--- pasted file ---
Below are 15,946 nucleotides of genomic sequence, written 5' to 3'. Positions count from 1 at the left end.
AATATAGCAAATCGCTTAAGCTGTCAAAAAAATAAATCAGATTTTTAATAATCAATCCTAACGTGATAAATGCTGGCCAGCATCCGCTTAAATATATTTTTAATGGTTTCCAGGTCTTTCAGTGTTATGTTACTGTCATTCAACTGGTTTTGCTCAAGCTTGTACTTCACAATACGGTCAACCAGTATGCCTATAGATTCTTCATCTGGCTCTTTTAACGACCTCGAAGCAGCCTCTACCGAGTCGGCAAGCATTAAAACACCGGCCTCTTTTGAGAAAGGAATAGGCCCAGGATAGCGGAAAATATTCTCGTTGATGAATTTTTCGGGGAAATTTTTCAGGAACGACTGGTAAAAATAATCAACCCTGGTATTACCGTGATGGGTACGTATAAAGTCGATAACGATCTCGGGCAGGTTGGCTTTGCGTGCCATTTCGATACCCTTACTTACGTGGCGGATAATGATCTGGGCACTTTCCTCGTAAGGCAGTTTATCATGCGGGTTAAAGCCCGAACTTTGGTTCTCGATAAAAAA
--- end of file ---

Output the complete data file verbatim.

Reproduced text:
Below are 15,946 nucleotides of genomic sequence, written 5' to 3'. Positions count from 1 at the left end.
AATATAGCAAATCGCTTAAGCTGTCAAAAAAATAAATCAGATTTTTAATAATCAATCCTAACGTGATAAATGCTGGCCAGCATCCGCTTAAATATATTTTTAATGGTTTCCAGGTCTTTCAGTGTTATGTTACTGTCATTCAACTGGTTTTGCTCAAGCTTGTACTTCACAATACGGTCAACCAGTATGCCTATAGATTCTTCATCTGGCTCTTTTAACGACCTCGAAGCAGCCTCTACCGAGTCGGCAAGCATTAAAACACCGGCCTCTTTTGAGAAAGGAATAGGCCCAGGATAGCGGAAAATATTCTCGTTGATGAATTTTTCGGGGAAATTTTTCAGGAACGACTGGTAAAAATAATCAACCCTGGTATTACCGTGATGGGTACGTATAAAGTCGATAACGATCTCGGGCAGGTTGGCTTTGCGTGCCATTTCGATACCCTTACTTACGTGGCGGATAATGATCTGGGCACTTTCCTCGTAAGGCAGTTTATCATGCGGGTTAAAGCCCGAACTTTGGTTCTCGATAAAAAA